CHINA - Given the Chinese Communist Party's (CCP) power and reach, it can be easy to think that everything happens at its command or that it has absolute control over government agencies and local officials, as suggested in recent foreign media reports.
Take, for instance, the fallout from the Dec 31 stampede in Shanghai that led to 36 deaths and some 50 people injured. The city's propaganda authorities reportedly reined in criticism - issuing gag orders to media outlets and questioning netizens - of how it allegedly mishandled the event.
By Jan 3, local media reports were shorn of criticism and full of feel-good stories on how many in the crowd helped to prevent more deaths.The turnaround led some foreign media to report on how China's censors had mounted a media clampdown.
So one might be puzzled to read again two critical editorials in the state-run English-language newspaper China Daily this week.
The editorial published on Monday said all local leaders need to "answer and address" problems exposed by the accident instead of suppressing them.
The latest, published yesterday after Shanghai mayor Yang Xiong acknowledged that there are "lessons to be learnt from the tragedy" and pledged measures for future major occasions, said these moves are "a late but necessary beginning of what the municipal government should do for people's safety".
The reason media criticism has continued is that the clampdown was unlikely to have been ordered by the central government or the CCP's propaganda department, says Beijing-based public administration expert Liu Junsheng.
He believes it is more plausible that Shanghai's propaganda authorities acted on their own to save the city's officials from the wrath of top leaders such as President Xi Jinping over the embarrassing incident.
Besides, the city's officials have no authority over the national-level media outlets.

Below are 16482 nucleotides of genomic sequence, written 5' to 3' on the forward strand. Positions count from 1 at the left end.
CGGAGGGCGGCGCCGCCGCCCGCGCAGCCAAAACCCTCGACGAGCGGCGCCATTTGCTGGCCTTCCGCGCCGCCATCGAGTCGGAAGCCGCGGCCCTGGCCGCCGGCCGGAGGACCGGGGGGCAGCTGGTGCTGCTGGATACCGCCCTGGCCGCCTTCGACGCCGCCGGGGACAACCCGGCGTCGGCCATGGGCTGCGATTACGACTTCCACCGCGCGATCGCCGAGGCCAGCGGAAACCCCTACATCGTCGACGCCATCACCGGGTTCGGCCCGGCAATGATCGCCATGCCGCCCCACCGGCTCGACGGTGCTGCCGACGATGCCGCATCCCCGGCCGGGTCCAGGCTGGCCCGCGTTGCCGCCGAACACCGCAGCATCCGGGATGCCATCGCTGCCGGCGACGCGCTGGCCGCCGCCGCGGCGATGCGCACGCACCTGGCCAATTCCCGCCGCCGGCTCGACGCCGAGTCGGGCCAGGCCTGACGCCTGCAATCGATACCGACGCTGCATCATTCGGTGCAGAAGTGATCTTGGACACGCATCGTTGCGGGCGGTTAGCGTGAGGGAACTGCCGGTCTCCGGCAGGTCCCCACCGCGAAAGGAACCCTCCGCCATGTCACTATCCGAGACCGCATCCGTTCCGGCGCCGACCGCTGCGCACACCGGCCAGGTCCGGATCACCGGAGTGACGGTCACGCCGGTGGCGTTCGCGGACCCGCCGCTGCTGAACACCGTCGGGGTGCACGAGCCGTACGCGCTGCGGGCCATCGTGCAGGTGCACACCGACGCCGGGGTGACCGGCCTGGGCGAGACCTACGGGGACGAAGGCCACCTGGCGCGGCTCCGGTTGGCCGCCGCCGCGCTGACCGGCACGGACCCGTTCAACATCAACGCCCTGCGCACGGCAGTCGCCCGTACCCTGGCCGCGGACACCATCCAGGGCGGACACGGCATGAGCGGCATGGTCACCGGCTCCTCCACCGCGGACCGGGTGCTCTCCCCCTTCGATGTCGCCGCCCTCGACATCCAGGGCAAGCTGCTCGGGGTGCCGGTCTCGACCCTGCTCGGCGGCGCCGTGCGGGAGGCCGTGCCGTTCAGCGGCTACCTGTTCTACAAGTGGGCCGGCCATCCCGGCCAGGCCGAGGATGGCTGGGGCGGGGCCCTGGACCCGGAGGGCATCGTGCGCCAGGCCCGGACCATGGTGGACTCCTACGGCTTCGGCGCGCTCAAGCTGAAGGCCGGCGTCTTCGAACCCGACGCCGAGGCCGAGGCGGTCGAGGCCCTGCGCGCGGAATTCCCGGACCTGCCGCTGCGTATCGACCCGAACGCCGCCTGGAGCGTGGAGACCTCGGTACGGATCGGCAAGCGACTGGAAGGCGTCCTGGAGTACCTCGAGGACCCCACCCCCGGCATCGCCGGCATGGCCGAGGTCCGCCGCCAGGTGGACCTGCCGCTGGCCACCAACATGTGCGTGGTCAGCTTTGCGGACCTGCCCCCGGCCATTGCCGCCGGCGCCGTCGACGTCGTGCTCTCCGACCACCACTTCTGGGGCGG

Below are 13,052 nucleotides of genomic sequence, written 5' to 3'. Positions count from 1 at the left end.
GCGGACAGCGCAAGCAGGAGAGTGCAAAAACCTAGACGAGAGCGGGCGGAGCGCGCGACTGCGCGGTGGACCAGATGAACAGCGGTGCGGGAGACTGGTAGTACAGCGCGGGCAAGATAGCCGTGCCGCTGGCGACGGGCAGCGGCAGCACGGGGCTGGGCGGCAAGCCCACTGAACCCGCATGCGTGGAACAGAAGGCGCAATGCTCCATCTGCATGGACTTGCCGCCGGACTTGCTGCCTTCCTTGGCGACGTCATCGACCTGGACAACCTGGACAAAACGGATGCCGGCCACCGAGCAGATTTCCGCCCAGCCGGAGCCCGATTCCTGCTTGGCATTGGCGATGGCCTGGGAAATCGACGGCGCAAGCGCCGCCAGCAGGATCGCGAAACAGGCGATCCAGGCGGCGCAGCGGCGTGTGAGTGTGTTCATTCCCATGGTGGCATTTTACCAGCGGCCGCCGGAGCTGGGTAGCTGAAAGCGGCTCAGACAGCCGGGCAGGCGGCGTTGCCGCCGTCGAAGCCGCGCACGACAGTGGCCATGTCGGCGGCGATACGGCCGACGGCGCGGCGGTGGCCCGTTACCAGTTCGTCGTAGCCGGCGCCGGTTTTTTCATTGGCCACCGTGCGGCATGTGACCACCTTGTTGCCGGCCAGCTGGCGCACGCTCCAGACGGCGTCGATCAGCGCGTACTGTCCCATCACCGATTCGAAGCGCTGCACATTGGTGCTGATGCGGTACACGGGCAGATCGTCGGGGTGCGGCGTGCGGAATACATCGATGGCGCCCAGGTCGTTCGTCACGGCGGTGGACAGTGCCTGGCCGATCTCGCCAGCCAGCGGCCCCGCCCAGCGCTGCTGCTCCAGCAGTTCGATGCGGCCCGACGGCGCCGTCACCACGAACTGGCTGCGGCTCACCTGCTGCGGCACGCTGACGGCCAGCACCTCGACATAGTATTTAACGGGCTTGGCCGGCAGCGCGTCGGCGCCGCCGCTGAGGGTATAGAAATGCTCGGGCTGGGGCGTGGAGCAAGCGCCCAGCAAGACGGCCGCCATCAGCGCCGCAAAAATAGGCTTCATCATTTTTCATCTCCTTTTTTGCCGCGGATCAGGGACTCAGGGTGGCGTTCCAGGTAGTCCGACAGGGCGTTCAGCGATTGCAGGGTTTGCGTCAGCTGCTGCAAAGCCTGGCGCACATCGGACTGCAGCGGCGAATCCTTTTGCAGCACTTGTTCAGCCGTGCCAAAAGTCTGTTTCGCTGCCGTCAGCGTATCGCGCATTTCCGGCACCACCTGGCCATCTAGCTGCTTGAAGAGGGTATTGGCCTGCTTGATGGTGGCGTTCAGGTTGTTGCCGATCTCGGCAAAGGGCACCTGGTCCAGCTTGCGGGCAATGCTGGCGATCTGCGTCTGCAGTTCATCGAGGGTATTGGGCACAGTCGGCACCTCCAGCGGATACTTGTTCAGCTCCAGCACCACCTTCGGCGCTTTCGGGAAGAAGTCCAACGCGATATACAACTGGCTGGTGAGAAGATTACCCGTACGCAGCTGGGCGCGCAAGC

Christmas also provided another example of how readers are fed the misconception that the CCP is behind all sorts of action at the local level.
After several schools banned students from celebrating Christmas, a few foreign news websites, such as the International Business Times, misreported their actions as being the result of a directive from Beijing, with one story headlined: "China clamps down on Christmas: Several Schools, Universities Ban 'Kitsch', 'Western' Celebrations".
A columnist with Bloomberg news agency even wrote of how the bans showed that Mr Xi was dreaming of a "Red Christmas", an allusion to the colour often associated with communism and to the Chinese supremo's reported penchant for Maoist traditions and ideals.
The impression given was that all of China had banned Christmas, which is both alarmist and inaccurate, given how tens of thousands of schools in China did not have to do likewise. It also implied that President Xi had personally ordered the ban, which is unfair to him.
In my opinion, attributing every action to the top Chinese leadership or government is doing foreign readers a disfavour as it prevents them from appreciating just how big and complex this country is and the different layers of administration involved.
Of course, there are times when the central government exerts itself and expects all agencies to act on its strict orders.